A few months ago we posted a series of pieces on the future after reading Raymond Kurzweil's "Singularity" book. One of the trends that Kurzweil, a self-appointed "futurist," has pointed to as having a major impact on accelerating technological change in the coming years is the continued decline in the price of computing power.
While we raised some questions about some of Kurzweil's projections (and others have raised bigger ones), we saw recent evidence that he's on point with respect to computing power.
In our most recent edition of Popular Science--the annual "Inventions of the Year" edition--two former invention award winners singled out the low cost of computing as driving ever more sophisticated inventions by garage and backyard tinkerers. One, Taber MacCullum (there's a good first name to appropriate for your next kid), in discussing the need for a better computer-human interface than the keyboard, said he was sure it would be invented soon: "[W]hat we're calling garage stuff now is what we were calling Bechtel Labs 10 years ago. Think of what can be done now--it's staggering."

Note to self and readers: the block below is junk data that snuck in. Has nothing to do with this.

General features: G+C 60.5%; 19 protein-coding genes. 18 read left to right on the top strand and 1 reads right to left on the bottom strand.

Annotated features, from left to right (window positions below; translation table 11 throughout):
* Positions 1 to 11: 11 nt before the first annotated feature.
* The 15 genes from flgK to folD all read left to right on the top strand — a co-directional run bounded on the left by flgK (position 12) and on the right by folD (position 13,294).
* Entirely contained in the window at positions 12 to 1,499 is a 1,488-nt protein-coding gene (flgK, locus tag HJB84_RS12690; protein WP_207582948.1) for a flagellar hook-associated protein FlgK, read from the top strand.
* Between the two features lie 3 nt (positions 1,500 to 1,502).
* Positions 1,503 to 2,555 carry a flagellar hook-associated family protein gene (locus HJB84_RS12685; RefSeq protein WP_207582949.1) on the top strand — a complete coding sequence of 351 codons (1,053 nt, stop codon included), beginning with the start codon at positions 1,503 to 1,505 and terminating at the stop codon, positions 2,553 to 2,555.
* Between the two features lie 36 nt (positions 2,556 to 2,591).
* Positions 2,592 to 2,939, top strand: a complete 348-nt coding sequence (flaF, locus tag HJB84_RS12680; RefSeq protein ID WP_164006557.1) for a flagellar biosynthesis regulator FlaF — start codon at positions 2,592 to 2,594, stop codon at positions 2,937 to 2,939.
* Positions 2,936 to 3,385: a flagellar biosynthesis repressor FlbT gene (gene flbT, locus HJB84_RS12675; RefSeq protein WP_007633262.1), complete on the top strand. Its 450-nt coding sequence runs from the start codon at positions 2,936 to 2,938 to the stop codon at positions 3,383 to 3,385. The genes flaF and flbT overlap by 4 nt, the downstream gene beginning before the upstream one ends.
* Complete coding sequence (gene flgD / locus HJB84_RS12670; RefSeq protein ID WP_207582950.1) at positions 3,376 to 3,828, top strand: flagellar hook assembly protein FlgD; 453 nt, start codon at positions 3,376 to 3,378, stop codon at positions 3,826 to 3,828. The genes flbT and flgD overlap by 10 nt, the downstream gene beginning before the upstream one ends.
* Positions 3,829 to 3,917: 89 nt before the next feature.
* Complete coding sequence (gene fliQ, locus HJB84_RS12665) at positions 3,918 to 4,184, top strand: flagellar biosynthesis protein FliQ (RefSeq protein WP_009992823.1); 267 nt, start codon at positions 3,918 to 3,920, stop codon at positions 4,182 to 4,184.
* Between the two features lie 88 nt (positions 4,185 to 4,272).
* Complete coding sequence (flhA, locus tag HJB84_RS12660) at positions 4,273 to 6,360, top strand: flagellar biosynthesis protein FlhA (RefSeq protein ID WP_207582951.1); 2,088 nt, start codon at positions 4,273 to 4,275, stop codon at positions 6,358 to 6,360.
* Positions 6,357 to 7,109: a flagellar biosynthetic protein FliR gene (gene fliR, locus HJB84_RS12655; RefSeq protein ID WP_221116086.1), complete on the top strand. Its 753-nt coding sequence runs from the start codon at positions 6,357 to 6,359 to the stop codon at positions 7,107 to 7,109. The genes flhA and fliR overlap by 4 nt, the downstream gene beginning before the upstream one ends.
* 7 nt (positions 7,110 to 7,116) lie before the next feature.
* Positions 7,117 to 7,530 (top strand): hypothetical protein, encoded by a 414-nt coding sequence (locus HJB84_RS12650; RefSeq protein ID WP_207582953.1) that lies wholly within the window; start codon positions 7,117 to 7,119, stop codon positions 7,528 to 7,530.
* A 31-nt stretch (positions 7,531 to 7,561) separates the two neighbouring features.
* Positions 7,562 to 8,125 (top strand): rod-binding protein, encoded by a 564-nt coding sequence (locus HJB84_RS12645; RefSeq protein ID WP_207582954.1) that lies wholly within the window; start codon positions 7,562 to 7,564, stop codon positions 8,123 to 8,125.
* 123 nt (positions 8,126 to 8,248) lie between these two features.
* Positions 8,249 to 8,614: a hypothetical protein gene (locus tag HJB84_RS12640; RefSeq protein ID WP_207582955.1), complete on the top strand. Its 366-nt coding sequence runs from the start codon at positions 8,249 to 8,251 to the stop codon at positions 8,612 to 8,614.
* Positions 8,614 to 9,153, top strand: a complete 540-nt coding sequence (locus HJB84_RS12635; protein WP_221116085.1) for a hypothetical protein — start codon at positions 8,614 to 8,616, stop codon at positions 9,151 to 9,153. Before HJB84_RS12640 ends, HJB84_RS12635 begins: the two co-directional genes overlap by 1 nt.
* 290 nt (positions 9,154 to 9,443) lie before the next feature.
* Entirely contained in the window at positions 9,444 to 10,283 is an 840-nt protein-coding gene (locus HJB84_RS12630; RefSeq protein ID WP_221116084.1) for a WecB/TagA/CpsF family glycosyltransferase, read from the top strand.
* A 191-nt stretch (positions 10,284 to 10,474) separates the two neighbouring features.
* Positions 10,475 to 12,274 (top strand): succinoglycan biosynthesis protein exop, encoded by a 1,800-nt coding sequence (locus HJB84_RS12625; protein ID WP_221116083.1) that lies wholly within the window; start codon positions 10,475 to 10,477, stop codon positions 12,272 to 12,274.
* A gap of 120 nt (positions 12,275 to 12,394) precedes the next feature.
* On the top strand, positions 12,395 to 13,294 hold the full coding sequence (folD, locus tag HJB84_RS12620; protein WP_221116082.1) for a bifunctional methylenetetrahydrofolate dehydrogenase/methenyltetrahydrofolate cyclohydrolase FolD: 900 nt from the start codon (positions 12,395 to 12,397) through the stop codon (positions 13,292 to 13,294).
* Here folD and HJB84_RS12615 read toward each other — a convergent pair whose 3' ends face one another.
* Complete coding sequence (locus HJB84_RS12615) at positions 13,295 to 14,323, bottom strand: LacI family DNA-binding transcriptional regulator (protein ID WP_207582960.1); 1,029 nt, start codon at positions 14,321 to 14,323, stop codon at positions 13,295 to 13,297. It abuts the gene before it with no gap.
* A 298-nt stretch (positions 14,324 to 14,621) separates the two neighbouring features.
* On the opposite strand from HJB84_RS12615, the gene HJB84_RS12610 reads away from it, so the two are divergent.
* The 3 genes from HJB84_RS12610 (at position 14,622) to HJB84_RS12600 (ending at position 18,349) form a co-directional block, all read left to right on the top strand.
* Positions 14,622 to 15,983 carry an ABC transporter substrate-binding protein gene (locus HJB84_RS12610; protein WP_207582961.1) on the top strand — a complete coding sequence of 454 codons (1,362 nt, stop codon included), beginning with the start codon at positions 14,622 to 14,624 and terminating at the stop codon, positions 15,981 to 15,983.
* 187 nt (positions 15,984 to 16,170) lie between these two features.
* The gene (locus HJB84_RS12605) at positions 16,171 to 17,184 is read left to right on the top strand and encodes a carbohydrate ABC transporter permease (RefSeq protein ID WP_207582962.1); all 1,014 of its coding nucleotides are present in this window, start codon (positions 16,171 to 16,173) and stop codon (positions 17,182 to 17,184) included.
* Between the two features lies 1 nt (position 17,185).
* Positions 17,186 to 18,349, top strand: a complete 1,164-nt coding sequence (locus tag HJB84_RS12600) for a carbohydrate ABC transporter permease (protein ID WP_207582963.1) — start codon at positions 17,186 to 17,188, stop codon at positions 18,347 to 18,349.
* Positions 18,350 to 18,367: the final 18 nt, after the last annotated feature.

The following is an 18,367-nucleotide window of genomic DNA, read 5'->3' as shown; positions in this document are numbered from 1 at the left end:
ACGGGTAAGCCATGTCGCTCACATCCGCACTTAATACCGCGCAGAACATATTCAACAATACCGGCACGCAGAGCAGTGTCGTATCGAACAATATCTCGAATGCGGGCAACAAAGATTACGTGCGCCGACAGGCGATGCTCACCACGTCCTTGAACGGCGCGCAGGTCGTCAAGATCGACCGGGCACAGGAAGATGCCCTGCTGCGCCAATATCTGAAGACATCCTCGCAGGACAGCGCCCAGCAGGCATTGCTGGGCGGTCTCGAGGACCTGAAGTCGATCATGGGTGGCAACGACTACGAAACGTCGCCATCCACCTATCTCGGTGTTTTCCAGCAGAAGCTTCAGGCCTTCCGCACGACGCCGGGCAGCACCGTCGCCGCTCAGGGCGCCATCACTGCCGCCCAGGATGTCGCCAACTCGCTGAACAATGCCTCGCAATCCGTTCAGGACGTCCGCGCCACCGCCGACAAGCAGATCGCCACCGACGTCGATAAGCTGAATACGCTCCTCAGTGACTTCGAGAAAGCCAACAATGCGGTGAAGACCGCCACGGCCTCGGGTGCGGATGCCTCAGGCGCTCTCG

The other inventor, Mike Howe, in predicting a practical vehicle that gets 200 mpg, said, "[r]ight now, there is the capability as a one- or two-man team to do the kind of innovation that has never been seen before. Five to 10 years ago, if you wanted computing power to do what the big boys did, you had to work for them, which meant you were constrained by inside-the-box thinking. Now we have the computing power, for a thousand or two thousand bucks, that they have."
Now, if one of these guys can just figure out how to cap a gushing oil pipe at 12,000 feet under the sea!